.- Pope John Paul II said today that combining scientific rigor with the demands of anthropology and Christian ethics guarantees respect for human life in experiments.
The Holy See published today the message from the Pope to participants in the Day of Commemoration of the 10th anniversary of the founding of the Pontifical Academy for Life. The text, dated February 17, was read yesterday afternoon by Bishop Elio Sgreccia, Vice-President of the Academy, to the attendants of the 10th General Assembly.
John Paul II writes that “with the passing of the years, the importance of the Pontifical Academy for Life is ever more evident. The progress of biomedical sciences, while providing promising prospects for the good of humanity and the cure of serious and painful infirmities, often presents serious problems in relation to respect for human life and the dignity of the person.”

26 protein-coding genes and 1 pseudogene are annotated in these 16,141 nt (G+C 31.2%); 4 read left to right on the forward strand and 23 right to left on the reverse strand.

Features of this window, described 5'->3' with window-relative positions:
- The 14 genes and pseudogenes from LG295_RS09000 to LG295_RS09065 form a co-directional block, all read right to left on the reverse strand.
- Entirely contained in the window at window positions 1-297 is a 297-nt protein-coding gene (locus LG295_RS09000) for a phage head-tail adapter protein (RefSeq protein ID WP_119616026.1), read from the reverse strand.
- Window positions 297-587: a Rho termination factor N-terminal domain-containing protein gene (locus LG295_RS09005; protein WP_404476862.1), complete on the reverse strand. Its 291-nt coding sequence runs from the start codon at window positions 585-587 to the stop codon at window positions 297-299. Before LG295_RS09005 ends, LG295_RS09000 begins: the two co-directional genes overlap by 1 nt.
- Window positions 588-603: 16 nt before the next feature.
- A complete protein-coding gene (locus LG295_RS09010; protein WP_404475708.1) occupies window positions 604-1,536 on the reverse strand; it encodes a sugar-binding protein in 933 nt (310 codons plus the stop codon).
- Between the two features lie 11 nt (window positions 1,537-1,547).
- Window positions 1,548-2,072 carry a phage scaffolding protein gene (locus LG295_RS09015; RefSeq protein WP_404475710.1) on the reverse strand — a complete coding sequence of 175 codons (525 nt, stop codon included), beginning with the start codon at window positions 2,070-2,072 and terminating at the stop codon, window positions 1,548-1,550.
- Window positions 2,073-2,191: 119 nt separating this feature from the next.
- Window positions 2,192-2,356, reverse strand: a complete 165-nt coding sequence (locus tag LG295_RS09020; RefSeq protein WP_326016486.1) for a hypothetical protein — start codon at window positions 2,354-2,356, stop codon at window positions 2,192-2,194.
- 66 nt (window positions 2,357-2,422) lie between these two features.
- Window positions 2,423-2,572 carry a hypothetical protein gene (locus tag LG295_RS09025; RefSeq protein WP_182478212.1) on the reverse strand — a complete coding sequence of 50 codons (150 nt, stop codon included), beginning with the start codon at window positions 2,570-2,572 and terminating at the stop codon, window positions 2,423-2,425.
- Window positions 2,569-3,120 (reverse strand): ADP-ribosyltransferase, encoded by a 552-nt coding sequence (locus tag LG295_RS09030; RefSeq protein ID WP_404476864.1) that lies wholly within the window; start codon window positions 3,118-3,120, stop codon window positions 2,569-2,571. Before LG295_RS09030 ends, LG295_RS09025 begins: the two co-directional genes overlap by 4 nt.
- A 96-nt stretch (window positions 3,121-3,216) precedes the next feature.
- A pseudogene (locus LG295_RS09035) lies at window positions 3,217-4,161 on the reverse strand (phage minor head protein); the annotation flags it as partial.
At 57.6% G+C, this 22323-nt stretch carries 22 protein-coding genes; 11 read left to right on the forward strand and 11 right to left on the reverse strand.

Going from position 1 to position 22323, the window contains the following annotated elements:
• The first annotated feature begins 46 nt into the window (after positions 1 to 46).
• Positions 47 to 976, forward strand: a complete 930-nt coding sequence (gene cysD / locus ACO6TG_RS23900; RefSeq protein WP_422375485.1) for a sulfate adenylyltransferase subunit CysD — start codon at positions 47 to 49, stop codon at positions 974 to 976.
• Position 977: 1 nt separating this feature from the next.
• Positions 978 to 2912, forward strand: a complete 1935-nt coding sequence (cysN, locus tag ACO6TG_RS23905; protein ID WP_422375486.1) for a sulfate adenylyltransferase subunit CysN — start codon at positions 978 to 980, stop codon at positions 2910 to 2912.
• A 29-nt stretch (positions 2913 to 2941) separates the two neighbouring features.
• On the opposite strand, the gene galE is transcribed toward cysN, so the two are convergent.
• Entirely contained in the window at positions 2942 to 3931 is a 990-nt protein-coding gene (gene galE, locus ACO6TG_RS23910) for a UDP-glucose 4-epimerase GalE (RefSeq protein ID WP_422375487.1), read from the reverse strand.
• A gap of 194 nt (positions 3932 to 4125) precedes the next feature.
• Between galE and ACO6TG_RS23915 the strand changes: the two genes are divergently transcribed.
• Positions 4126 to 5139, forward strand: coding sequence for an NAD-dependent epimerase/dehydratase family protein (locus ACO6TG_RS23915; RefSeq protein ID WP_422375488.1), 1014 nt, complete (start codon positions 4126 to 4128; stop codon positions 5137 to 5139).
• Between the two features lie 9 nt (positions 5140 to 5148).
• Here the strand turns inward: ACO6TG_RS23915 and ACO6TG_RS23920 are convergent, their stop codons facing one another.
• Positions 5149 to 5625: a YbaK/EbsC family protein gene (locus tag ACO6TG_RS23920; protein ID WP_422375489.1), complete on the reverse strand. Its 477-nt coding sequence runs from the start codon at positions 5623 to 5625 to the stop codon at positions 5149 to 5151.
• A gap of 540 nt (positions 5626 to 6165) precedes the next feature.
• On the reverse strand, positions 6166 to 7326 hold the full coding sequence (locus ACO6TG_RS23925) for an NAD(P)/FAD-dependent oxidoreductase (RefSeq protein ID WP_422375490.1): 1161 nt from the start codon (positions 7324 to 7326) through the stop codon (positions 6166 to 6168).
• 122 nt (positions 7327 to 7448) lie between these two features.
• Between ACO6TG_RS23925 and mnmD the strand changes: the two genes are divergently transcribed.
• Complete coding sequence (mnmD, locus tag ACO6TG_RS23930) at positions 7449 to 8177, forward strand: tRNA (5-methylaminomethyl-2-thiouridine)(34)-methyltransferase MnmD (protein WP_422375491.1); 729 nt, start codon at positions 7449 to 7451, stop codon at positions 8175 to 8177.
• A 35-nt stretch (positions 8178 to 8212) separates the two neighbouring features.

“It is necessary to sensitize researchers ever more, especially in the biomedical field, to the beneficial enrichment that can comes from combining scientific rigor with the demands of anthropology and Christian ethics,” he stressed.
The Pope denounced that “the growing domination of medical technology over the processes of human procreation, discoveries in the field of genetics and molecular biology, changes in the therapy management of seriously-ill patients, together with the spread of currents of thought of utilitarian and hedonistic inspiration, are factors that can lead to aberrant behavior as well as to the creation of unjust laws in relation to the dignity of the person and the respect demanded by the inviolability of innocent life.”
After stressing that the contribution of academicians “is fundamental for intellectuals, especially Catholic intellectuals,” the Holy Father referred to the responsibility that they have in the field of bioethics. “I thank you for your commitment in examining specific questions of great interest and also in promoting dialogue between scientific research and theological and philosophical reflection guided by the Magisterium”, he concluded.